The beginning of this film starts off oddly quiet. Sufficiently quiet that I was fussing with my TV wondering why the sound wasn’t working. The pre-credits play and I’m not hearing anything. If I turned it up a ways, then I can hear some animal noises is that really…. OH CRAP! Sudden music! Turn it down!
Fox is running from hunter carrying its child. Gets shot and and it’s Bambi all over again.
So we have this poor orphaned fox that a nice owl and some birds decide to help get adopted. Pretty nice of them considering foxes eat birds. But they bring an old widow over and she adopts him. This sounds like a horrible idea to me given it’s a wild animal and has those pesky instinct things. Not that foxes can’t be domesticated. In fact they have been.
A Russian scientist, Dmitry Belyayev, conducted an experiment to try to recreate something akin to the domestication of the dog from wolves but with foxes. Every generation, only those that were the most tame were allowed to reproduce. As you’d expect from Darwinian evolution, tameness became a trait within the population. As it turned out, the initial experiment got Belyayev into quite a bit of trouble as holding to Darwinian evolution was a heresy in the USSR.
An agronomist named Trofim Lysenko had promised to triple crop yields with a technique known as vernalization which he claimed to have invented. In reality, the technique was decades old and nowhere near as effective as he claimed but it was sufficient to win him a great deal of respect from the government. His “accomplishments” then got picked up by the Soviet propaganda machines which created a feedback loop giving him even more prestige. However, Lysenko didn’t truly know what he was doing but still found himself leading the entire crop production for the nation. Scientists disagreeing with him were often fired, imprisoned, or even executed.
Fortunately for Belyayev, he got off light and only lost his position as head of the Department of Fur Animal Breeding at the Central Research Laboratory of Fur Breeding. However, in the 1950’s he resumed research under the pretense of studying physiology and in 1959 began the experiment in earnest. Although Belyayev passed away, the experiment is still ongoing and sells the domesticated foxes as pets, albeit for several thousand US dollars.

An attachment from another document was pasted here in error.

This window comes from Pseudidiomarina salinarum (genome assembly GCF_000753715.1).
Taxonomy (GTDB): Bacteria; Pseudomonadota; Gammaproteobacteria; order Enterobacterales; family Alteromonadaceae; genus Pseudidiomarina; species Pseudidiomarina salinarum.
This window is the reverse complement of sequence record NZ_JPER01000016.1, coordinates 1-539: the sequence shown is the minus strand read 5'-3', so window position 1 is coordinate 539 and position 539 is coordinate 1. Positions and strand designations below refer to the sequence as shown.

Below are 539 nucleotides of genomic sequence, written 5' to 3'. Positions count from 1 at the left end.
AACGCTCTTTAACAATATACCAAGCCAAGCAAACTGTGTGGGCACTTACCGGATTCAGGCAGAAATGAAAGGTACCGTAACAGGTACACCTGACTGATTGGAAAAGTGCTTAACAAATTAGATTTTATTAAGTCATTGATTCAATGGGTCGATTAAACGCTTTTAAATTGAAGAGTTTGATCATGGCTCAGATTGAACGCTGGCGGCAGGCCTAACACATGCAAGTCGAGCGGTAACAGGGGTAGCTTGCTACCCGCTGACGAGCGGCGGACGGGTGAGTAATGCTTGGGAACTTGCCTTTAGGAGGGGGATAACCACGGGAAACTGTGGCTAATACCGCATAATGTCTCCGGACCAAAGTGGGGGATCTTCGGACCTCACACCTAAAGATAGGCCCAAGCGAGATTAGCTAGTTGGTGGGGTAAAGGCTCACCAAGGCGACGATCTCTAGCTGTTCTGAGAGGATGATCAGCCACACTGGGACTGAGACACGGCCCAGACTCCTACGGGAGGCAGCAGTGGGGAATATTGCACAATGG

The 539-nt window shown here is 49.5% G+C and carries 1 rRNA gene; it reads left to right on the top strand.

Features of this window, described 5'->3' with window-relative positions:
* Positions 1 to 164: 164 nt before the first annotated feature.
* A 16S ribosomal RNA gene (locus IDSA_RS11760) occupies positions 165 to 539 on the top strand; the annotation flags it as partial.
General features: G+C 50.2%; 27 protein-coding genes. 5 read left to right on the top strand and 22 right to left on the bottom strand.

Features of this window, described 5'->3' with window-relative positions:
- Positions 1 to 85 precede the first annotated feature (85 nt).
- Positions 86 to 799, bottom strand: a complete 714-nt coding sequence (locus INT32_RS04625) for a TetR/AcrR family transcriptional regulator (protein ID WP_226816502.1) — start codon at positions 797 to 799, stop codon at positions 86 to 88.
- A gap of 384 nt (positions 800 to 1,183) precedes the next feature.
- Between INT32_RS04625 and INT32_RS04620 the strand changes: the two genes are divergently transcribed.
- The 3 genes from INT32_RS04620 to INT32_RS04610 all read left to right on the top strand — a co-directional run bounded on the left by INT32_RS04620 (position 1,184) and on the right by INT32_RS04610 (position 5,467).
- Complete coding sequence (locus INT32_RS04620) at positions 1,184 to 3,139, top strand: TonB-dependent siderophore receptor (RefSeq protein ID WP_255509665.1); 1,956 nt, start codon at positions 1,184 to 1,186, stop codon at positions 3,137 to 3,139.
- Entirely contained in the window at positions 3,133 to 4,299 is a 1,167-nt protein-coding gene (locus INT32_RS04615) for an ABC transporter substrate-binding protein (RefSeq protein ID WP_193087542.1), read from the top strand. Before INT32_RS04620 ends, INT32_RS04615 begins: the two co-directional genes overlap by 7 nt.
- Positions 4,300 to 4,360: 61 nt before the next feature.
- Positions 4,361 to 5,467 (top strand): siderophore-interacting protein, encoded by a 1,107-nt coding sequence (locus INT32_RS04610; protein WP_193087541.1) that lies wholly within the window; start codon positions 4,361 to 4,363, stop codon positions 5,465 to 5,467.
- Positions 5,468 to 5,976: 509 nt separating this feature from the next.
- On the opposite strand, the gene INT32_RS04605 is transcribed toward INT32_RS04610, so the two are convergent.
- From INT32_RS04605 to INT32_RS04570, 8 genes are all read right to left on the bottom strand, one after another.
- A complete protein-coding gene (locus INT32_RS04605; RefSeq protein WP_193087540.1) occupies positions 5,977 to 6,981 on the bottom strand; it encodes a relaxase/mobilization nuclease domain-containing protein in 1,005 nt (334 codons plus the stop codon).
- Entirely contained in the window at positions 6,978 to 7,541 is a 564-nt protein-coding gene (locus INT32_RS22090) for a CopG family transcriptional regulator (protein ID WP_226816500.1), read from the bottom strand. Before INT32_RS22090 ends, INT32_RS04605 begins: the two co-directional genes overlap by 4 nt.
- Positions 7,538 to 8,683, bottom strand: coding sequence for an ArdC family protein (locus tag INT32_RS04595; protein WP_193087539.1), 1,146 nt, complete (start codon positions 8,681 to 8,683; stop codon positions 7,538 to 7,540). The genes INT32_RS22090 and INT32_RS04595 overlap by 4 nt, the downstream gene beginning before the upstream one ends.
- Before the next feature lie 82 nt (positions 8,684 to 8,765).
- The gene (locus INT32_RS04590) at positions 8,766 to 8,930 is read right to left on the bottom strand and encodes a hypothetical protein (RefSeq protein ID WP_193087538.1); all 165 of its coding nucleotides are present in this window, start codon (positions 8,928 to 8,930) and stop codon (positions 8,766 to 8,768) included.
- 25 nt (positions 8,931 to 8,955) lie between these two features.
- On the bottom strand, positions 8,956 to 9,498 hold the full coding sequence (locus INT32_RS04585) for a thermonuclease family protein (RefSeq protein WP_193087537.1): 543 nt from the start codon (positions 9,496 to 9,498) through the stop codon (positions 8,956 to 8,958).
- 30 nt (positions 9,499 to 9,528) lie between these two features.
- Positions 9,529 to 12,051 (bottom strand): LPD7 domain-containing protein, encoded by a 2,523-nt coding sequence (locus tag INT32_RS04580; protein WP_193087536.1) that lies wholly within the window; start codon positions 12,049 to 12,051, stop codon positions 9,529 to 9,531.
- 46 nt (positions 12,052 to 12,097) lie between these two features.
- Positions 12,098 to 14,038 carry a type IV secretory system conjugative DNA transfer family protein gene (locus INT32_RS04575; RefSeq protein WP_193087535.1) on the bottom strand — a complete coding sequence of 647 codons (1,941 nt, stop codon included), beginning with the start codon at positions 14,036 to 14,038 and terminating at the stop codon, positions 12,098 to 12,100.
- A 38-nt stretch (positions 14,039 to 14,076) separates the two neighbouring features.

But the point is that pet foxes are something that take generations of very directed breeding to achieve. Taking one home is not the best idea.
Which is why we can’t be too upset with the widow’s crotchety neighbor who finds the fox (now named Tod) a nuisance. However, he’s just picked up a new puppy named Copper who he’s going to train to be a proper hunting dog with the help of his well seasoned dog Chief.
For some reason though, the neighbor keeps Chief on a chain but leaves Copper entirely free. He runs off and meets Tod. They play and become friends. But apparently too much freedom is too much and the neighbor puts Copper on a chain too. When Tod shows up to see why his buddy is missing, it causes a big to do culminating with Tod jumping into the widows truck while the neighbor shoots at him and it repeatedly thereby failing gun safety 101.
In a nice display of a woman being able to handle herself, the widow takes his gun and blows out the neighbor’s radiator with it but he still swears vengeance!
And so he promptly leaves with Chief to teach Copper how to hunt.
Next thing you know, they’re all growed up and home. Tod stops back to say hi, but Copper’s having none of it and tells him to get gone and there’s another big tussle culminating with Chief getting hit by a train which upsets Copper since he now finds Tod responsible for his mentor being injured and now he swears revenge too.
Knowing that Tod is in danger, the widow releases him in a nature preserve where hunting is not allowed, but crotchety old neighbor man don’t care about that. So he takes him and the dogs to go finish things. Meanwhile, Tod has met a pretty lady fox. They’re getting all swoony when trouble shows up. Another kerfuffle.
Surprise! It’s a bear!
Bear attacks the neighbor who steps in his own trap. Copper’s apparently only good for finding things. Not fighting them. But Tod saves them all. Hooray!
In the end, the old widow ends up patching the neighbor’s leg, laughing lovingly at him. Apparently the guy still gets the girl in this one even though he quite directly threatened her life.
Oh, and there was a whole sub-plot about the birds trying to eat a worm that ends up turning into a butterfly. I guess that’s supposed to be one of those metaphors about how people change. Even though the only character that really did change (other than the butterfly) was Copper who kind of ended up a jerk.
Great story Disney!